In that case, the fire risk may take priority. Though if you can be mindful, it’s better for the health of your ears to use a non-whistling tea pot.
The safest tea kettle will be made of non-toxic material, ideally stainless steel. It will have a handle design that won’t burn your hand when holding. It should not have a high-pitched whistle, as that can hurt your hearing.
Sori Yanagi kettle review
If you want a high-quality tea kettle that’s not made in China, fabricated with stainless steel, and doesn’t have a whistle, then the Sori Yanagi tea pot is an ideal choice.
Born in 1915, Sori Yanagi became a household name in post-WWII Japan. He married modern design with traditional Japanese craft to make furniture, cookware, eating utensils, toys, and even cars.
His designs are as beautiful as they are functional.
They seemed to work good for him, too. He died in 2011 at the ripe age of 96, working right up ’til the end.
The award-winning Sori Yanagi stainless steel tea kettle was launched in 1994, when he was 79 years old!
It’s made in Japan and almost entirely by hand. It’s manufactured in the Niigata region, which is known the world over for their high quality stainless steel craftsmanship.
Because it’s made and primarily sold in Japan, much of the packaging is in Japanese. However, you don’t need to know the language to understand the fine quality; the kettle and spout are a single forged piece of 304 stainless steel, which is also known as 18-8 grade.
The Sori Yanagi kettle holds up to 2.5 liters of water, which is about 84 ounces.
That’s enough to make nearly a dozen standard-sized English cups of tea.
Of if you’re American, it’s enough capacity to make four honkin’ 15 oz Fiesta mugs, brewed with triple tea bags… and room left to spare!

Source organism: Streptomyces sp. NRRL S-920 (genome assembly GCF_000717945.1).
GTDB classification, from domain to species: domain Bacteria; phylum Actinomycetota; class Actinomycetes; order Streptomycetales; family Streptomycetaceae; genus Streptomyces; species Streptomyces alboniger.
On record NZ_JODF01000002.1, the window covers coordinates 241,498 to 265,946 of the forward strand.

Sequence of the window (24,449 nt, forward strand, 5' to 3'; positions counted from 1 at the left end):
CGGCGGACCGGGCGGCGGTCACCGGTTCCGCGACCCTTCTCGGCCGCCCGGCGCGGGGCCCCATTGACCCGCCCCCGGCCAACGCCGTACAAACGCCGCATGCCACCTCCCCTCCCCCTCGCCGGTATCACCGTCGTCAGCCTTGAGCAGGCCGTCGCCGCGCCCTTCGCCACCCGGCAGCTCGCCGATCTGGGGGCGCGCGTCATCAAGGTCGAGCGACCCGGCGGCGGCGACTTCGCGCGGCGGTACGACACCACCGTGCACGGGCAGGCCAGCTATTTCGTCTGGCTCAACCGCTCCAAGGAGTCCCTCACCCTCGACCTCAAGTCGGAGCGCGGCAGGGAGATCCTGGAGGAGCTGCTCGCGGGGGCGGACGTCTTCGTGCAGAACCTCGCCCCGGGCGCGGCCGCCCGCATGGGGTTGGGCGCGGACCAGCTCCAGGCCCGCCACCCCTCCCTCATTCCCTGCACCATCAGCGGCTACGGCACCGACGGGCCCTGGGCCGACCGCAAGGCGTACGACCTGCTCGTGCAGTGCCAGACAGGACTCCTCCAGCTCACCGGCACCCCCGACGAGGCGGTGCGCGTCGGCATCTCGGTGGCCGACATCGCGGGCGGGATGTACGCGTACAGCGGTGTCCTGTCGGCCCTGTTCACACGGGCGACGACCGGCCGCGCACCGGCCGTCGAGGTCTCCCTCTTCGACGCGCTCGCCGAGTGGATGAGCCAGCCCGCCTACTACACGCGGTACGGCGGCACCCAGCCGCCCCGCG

When filled half to two-thirds, the pot still boils water fast.
We tested the Sori Yanagi on both electric burners and a gas stove top. With both, the water boiled in just a couple minutes.
Being that the Yanagi is a non-whistling tea kettle, you will have to keep an eye on it. It doesn’t make a sound though you will see steam coming out of the spout.
When ready, pour it into your favorite tea cup or mug.
The handle stays cool and with gentle pressure, it can swivel from side to side. This makes it ideal for right-handers as well as lefties like us.
Because its made of stainless steel, the Sori Yanagi kettle works on induction cooktops. The iron and nickel in steel is magnetic, which makes it work for induction cooking.
In the US, Canada, UK, and Australia, you can easily find the Sori Yanagi pot on Amazon and Ebay. Finding it for sale at brick and mortar is a gamble, even at culinary specialty stores. The Sur La Table we checked didn’t carry it, nor could they order it.
We bought ours on Amazon. Check the price here for the matte version, which is the same one pictured in this review. Additionally, it’s available in a shiny mirror-finish, which is also made of stainless steel.